Every weekday morning around 6:30 a.m., Michael Herzog, 58, inspects a school bus at the Anchorage School District’s transportation depot. He checks the lights and the tread on the tires. Then, he gets into the driver’s seat to test the brakes.
Herzog is one of more than 150 drivers on staff in the Anchorage School District, which is facing an ongoing driver shortage. A morning on his route offers a window into how the district may be able to entice more drivers to help get students to school.
Herzog applied after retiring from a retail job. He has three kids who all went through the district, and he said he’s a big believer in public education.
“I felt like I wanted to give something back to the community,” he said. “I felt like I wasn’t quite ready to exit the work thing, and the schedule of that. I knew I wanted to do something with kids.”
Herzog started driving in winter 2021, when Anchorage students went back to school in person for the first time since the pandemic started.
On Tuesday morning, Herzog took dozens of kids from East Anchorage to high school, middle school and elementary school. He greeted each student who walked onto the bus. Sometimes that came with a safety reminder.
“Do me a favor, wait until the reds come out before you cross, because that car may or may not have stopped,” he told a student.
Herzog said the number of good mornings and hellos he gets back increases as the year goes on. That’s one downside of the cohort system in place this fall, which gives every route three weeks of service and six without.
“It takes just three weeks for them to get used to you – three or four weeks,” he said. “So it’s kind of a shame that that three week break, it’s kind of at that moment where the kids start feeling relaxed on the bus, they get to know you.”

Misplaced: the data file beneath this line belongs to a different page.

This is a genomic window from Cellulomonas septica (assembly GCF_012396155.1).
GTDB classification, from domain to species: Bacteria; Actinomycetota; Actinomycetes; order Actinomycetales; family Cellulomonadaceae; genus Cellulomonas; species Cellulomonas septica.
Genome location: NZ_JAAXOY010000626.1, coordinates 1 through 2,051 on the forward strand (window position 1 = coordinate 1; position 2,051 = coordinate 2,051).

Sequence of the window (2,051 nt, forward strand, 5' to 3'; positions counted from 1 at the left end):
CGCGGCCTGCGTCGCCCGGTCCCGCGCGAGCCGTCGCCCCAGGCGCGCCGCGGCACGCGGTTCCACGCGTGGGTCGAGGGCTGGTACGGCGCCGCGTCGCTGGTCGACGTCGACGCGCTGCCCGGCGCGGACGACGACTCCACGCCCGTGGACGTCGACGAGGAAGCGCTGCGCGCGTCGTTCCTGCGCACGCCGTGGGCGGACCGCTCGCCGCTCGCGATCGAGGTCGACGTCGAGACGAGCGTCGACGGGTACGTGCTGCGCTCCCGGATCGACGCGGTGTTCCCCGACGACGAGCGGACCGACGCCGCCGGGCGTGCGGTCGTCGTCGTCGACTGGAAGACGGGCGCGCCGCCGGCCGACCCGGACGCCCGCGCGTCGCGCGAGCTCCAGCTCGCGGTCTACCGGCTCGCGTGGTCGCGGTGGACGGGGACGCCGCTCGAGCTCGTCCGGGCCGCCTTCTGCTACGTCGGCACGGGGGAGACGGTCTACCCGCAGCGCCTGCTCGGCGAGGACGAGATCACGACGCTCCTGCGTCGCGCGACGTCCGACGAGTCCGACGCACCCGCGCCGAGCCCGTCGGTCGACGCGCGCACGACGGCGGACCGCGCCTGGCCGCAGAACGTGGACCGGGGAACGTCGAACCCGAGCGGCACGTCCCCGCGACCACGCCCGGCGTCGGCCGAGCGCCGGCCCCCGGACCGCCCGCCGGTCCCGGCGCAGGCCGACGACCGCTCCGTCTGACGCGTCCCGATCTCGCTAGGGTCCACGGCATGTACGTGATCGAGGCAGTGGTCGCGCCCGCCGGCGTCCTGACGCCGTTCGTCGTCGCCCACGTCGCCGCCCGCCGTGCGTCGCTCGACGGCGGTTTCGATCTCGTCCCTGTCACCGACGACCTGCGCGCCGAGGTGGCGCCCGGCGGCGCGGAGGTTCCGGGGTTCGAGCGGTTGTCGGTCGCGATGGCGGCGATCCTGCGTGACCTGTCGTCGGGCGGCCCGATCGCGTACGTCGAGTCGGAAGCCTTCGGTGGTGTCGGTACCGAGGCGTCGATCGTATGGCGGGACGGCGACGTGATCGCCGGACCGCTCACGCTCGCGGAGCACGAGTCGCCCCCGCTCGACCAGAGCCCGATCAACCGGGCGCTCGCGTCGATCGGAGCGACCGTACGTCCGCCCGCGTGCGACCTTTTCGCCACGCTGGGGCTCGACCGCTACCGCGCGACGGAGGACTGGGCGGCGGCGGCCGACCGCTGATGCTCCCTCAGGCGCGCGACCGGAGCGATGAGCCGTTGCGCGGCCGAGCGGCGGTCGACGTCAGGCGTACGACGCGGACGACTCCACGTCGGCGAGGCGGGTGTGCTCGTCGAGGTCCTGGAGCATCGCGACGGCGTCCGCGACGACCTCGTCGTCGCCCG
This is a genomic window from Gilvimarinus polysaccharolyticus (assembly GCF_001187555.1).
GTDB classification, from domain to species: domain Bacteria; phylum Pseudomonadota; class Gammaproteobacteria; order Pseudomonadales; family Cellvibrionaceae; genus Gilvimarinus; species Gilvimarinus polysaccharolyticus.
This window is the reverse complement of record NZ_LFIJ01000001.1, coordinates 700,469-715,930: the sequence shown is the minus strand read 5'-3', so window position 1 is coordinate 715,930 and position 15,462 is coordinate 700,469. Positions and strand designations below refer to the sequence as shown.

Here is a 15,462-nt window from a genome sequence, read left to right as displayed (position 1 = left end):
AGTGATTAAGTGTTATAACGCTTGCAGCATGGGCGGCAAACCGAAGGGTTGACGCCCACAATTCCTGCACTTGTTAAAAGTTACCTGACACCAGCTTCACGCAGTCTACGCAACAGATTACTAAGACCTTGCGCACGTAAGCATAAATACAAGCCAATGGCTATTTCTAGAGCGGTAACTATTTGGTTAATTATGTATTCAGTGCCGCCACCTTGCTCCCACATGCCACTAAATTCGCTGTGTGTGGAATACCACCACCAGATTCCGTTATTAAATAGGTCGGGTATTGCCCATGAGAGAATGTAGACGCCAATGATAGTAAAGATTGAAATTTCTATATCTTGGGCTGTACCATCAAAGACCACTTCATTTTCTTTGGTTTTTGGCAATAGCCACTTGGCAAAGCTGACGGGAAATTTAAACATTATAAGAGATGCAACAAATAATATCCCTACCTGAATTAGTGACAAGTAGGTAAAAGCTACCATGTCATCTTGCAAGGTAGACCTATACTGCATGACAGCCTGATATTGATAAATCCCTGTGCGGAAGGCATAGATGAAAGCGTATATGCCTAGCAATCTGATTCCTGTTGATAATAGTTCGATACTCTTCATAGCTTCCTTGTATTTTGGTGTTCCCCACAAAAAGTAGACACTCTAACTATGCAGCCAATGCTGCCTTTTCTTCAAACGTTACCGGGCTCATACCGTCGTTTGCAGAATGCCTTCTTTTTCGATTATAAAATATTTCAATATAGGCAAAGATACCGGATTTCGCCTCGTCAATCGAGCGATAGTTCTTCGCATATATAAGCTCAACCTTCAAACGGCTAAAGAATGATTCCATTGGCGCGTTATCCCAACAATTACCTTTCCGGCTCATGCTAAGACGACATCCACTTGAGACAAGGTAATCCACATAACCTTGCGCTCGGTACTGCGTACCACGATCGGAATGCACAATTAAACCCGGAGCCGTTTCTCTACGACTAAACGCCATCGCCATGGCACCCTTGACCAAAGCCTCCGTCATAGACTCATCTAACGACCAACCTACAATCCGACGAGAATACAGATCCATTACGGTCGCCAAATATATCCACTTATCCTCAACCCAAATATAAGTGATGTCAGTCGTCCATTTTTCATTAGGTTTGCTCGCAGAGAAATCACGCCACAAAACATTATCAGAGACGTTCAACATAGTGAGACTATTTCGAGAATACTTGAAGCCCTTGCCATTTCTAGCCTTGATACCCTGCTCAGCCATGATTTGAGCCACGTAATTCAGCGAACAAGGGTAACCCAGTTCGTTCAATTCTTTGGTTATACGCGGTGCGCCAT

Herzog said this job isn’t for everybody. You have to like kids and be patient with other drivers. You also have to be willing to work a split shift – a few hours for morning pickup and a few in the afternoon for dropoff.
Herzog usually works around 30 hours a week. The district pays $20.68 per hour.
Herzog said one big incentive for him is access to health benefits. But he said some bus drivers say they can’t make a living without a summer driving job.
“When I first came on board, some people did say that their summer job allowed them to be the school bus driver,” he said.
A lot of those summer jobs are in the tourism industry. The district expects 17 drivers to return from summer jobs in mid-September.
Yvette Edwards is a transportation supervisor for the district. She’s also worked as a bus attendant and a driver.
“A lot of our drivers stayed with the tourist company because they’re making good tips,” she said. “And People Mover’s just as short, so they’re pulling from bus drivers as well.”
People Mover, the city’s bus program, pays up to $29.37 hourly. One tour company, Alaska Cruise Transportation, lists pay at up to $27 an hour plus tips, with a guarantee of 40-hour work weeks from May to mid-September. That company also offers bonuses if drivers stay through mid-September.
Districts around the state are trying to figure out what it takes to attract more drivers amid a nationwide shortage, and Edwards said wages play “a huge part.” If the district wants to attract and retain drivers, she said, they should pay them more.
The district is in contract negotiations with Teamsters Local 959, the union that represents some of the bus drivers.
The district has been offering signing bonuses, paid training opportunities and help getting new drivers their commercial drivers’ licenses. But, according to Edwards, that’s not why most applicants say they’re applying.
“There’s a lot of outpour from the community,” she said. “It’s very touching because they’re like, ‘You know, I’ve heard the need, and I feel like I want to do my part and I see you guys need people.’”
Herzog has heard that from new drivers, too. New drivers ride along with him when they’re getting familiar with the job, and he said a few of them have been parents in the district.
“Three of them have kids in school, and they were like, ‘I should help out,’” he said.
Herzog’s last stop for the morning is at Nunaka Valley Elementary School. Students thanked him and said goodbye on their way out.
He’d be back later this afternoon, ready to greet each one of them with a smile.
Correction: This story has been updated. A previous version misspelled Herzog’s last name.